Saturday 7th January 2023
Listening to Mark Harper, Secretary of State for Transport and Mick Lynch, General Secretary of the RMT doing the media rounds during this week’s strikes brought home the dysfunctional state of Britain’s railways. There seems no hope of an early resolution to the current industrial disputes while a state of paralysis continues with no one admitting to being in charge of the railway and taking responsibility.
Never mind the industry needing a “guiding mind”, it’s leadership and accountability that’s noticeably absent.
Looking at what’s happened (or more to the point, what’s not happened) since this dispute began last summer one can only conclude the Government is pursuing a waiting game hoping the resolve of trade union members weakens from the financial hit of losing pay from being on strike or pursuing an overtime ban. Such a strategy is hardly going to improve morale among the workforce in an industry where so many staff hold customer facing positions and make the difference between a good journey or a bad one and trains are regularly cancelled due to “a shortage of staff”. Come and work for an industry plagued by poor staff relations – I don’t think so, thanks.
Now we have the Government’s latest wheeze to beat strikes in the form of promised legislation specifying minimum service levels with staff ordered to work or face dismissal.
As some wags have pointed out, minimum service levels on certain rail lines would be welcome on non-strike days, never mind strike days. Not only will trade unions fight such laws but all staff need do instead of risking dismissal if they don’t turn up to work during a strike is to cease working non contracted voluntary overtime and reliability on the railway will plummet.
All the while this dispute continues with its consequential disruption passengers are being severely inconvenienced which not only impacts current revenue (Treasury bean counters please note – I haven’t been near a train this week) but has a longer term effect of damaging the credibility of the railway as a reliable form of transport.
So who is in charge of the railway?
Mark Harper, like his predecessor Grant Shapps (I’m ignoring the brief interregnum of Anne-Marie Trevalyn), maintains it’s not Government’s role to negotiate with trade unions; it’s for the employers to do that. That works as a line to take were it not for the fact we all know civil servants at the Department for Transport (who in turn are doing the bidding of colleagues at the Treasury) are micro managing the railway to the extent train company managers have virtually no decision making powers with everything needing DfT approval and sign off before implementation.
It’s completely disingenuous for politicians to say they’re not involved and an insult to our intelligence when they say they’re “facilitating discussions” not least when Mick Lynch explains a potential deal from the employers was kiboshed by the DfT insisting a commitment to Driver Only Operation (DOO) be inserted as a pre-condition just as it was being presented to the union.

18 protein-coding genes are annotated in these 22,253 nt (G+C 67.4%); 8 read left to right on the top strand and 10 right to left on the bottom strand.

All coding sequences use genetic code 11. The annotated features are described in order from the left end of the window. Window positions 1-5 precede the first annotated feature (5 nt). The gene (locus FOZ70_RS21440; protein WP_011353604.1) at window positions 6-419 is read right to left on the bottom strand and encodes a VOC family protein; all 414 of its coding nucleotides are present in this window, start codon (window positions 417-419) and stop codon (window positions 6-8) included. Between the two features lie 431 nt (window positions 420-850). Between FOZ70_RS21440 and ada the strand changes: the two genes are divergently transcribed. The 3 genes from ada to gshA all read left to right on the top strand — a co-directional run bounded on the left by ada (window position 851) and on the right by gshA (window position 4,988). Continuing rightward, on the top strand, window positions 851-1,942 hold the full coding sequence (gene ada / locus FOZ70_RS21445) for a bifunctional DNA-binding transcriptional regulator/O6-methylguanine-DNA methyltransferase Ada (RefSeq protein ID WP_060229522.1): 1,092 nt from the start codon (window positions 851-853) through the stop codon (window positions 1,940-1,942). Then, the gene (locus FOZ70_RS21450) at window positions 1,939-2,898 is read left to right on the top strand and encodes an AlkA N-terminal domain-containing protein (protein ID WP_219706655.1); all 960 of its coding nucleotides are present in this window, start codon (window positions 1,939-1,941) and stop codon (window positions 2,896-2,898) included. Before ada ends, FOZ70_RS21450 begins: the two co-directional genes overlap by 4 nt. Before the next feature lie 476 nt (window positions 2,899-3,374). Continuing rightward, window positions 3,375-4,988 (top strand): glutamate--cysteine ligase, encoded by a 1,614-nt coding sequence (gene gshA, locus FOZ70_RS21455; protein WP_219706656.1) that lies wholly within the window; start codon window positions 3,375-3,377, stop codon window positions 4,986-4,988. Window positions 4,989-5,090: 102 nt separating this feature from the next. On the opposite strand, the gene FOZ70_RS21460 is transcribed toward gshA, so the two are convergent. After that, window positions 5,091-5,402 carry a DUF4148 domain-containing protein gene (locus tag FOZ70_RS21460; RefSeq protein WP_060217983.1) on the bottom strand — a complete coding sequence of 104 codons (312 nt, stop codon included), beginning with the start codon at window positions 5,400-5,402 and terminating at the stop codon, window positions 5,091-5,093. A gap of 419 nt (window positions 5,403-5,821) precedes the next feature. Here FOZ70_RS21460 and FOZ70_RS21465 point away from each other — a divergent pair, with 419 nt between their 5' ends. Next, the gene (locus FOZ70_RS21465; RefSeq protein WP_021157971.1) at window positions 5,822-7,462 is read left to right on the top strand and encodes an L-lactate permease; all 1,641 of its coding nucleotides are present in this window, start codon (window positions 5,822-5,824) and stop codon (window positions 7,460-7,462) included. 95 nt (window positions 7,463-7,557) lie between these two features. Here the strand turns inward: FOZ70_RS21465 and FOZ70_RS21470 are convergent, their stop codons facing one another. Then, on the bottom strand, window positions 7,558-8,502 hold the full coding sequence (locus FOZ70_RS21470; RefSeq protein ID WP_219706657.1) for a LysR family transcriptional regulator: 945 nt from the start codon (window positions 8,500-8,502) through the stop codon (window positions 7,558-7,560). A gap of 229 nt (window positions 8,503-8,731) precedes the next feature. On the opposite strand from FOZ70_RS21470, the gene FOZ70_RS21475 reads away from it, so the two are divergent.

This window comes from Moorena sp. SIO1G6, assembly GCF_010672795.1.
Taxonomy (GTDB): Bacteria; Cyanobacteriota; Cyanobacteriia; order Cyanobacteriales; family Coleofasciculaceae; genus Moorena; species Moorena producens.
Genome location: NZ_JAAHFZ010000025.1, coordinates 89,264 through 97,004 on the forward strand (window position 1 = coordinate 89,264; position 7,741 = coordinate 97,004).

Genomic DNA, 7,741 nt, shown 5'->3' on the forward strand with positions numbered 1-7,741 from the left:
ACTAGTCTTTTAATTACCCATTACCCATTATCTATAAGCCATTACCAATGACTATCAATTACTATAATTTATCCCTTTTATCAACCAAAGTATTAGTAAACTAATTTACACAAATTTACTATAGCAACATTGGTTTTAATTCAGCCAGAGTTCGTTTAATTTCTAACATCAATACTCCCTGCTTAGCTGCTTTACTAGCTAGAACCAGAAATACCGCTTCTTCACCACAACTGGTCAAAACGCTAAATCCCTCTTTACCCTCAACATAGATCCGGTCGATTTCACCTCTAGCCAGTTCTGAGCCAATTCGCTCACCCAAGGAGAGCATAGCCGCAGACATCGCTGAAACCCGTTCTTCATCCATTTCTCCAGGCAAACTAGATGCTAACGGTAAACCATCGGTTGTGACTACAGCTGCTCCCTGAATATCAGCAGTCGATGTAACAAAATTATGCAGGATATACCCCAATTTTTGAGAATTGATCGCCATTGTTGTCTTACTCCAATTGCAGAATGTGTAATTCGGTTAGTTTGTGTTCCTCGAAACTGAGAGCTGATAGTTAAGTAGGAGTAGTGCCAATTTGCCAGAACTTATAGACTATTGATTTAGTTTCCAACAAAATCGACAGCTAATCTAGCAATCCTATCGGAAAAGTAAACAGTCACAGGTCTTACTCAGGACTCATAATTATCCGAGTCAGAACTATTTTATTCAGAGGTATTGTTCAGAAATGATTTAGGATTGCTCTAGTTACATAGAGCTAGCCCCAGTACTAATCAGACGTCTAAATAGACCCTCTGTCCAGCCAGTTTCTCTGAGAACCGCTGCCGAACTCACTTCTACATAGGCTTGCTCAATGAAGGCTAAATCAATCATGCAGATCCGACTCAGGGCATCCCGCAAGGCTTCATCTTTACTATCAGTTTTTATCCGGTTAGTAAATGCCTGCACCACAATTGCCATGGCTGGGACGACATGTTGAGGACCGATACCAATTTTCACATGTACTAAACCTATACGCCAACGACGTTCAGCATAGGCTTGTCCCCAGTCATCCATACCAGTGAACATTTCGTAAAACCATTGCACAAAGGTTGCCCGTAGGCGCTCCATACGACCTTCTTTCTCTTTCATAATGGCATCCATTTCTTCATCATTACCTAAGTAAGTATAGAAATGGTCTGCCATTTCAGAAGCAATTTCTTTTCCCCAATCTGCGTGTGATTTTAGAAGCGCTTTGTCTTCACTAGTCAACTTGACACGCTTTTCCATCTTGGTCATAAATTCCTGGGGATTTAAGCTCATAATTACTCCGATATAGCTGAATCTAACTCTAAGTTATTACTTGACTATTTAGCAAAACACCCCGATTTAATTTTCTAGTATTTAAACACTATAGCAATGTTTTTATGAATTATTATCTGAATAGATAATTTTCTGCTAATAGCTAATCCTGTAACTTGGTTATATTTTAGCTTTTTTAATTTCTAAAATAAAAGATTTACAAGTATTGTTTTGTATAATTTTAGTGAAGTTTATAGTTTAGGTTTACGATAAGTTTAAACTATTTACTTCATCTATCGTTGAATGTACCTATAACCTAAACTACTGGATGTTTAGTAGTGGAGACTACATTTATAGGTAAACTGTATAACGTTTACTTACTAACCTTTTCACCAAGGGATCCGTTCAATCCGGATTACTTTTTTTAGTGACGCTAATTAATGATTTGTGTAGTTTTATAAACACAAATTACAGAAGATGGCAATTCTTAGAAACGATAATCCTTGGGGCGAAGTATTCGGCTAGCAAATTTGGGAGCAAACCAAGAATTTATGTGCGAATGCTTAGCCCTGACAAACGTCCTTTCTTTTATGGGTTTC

It’s noteworthy when challenged by broadcasters on this point Mark Harper didn’t deny it but simply side stepped the point (as if we wouldn’t notice) stating DOO has been around for many years and is nothing new. Well, yes it has, but inserting a commitment to unlimited DOO in the future is something new. Historically DOO exists because it was previously negotiated with trade unions on those routes where it now applies and any further open ended extension needs proper negotiation again, not just shoved into a pay deal as a condition at the eleventh hour.
But in any event who is doing the negotiating on behalf of the employers? The Rail Delivery Group seems to be involved but trade union members are employed on varying rates of pay and different terms and conditions at each train company so surely the negotiations need to be with each separate company? But as Mick Lynch points out the usual financial incentive for individual companies to settle a dispute to avoid the hit to revenue a strike causes doesn’t apply as the companies are effectively indemnified by the Government and still receive contract payments. Indeed they’d take a financial hit if they did agree a settlement that wasn’t approved by the DfT.
No wonder Mick Lynch appears the face of reasonableness in media interviews – he’s the one consistent figurehead in a muddied and confused representation from the employers. We’ve heard Andrew Haines and Tim Shoveller justifying Network Rail’s stance in the media, but no one seems to speak up for the Train Operating Companies. All we see is the Secretary of State telling us “it’s not my job to negotiate with trade unions”. Although I’ve just heard a quote from Steve Montgomery, Chair of the Rail Delivery Group on the radio news this morning for the first time extolling what a great deal the 4% offer is.
When it comes to terms and conditions and restrictive practices everything has its price. The thorny subject of replacing voluntary overtime working on Sundays in favour of ‘rostered five over seven day working’ is surely a must have for the industry, but it needs proper negotiating by professional industry expertise. “Here today and gone tomorrow politicians” are not the people to be pulling the strings of the industry puppet managers and setting the parameters on matters like this.
Historic restrictive practices like Sunday working and a whole host of other roster and duty peculiarities that pervade the rail industry as well as all the constraints CEO Andrew Haines describes govern Network Rail’s work methods have no place in a modern railway, but employers (and in this case their paymasters at the DfT/Treasury) must accept there’s a price to be paid (and negotiated) to buy out these conditions.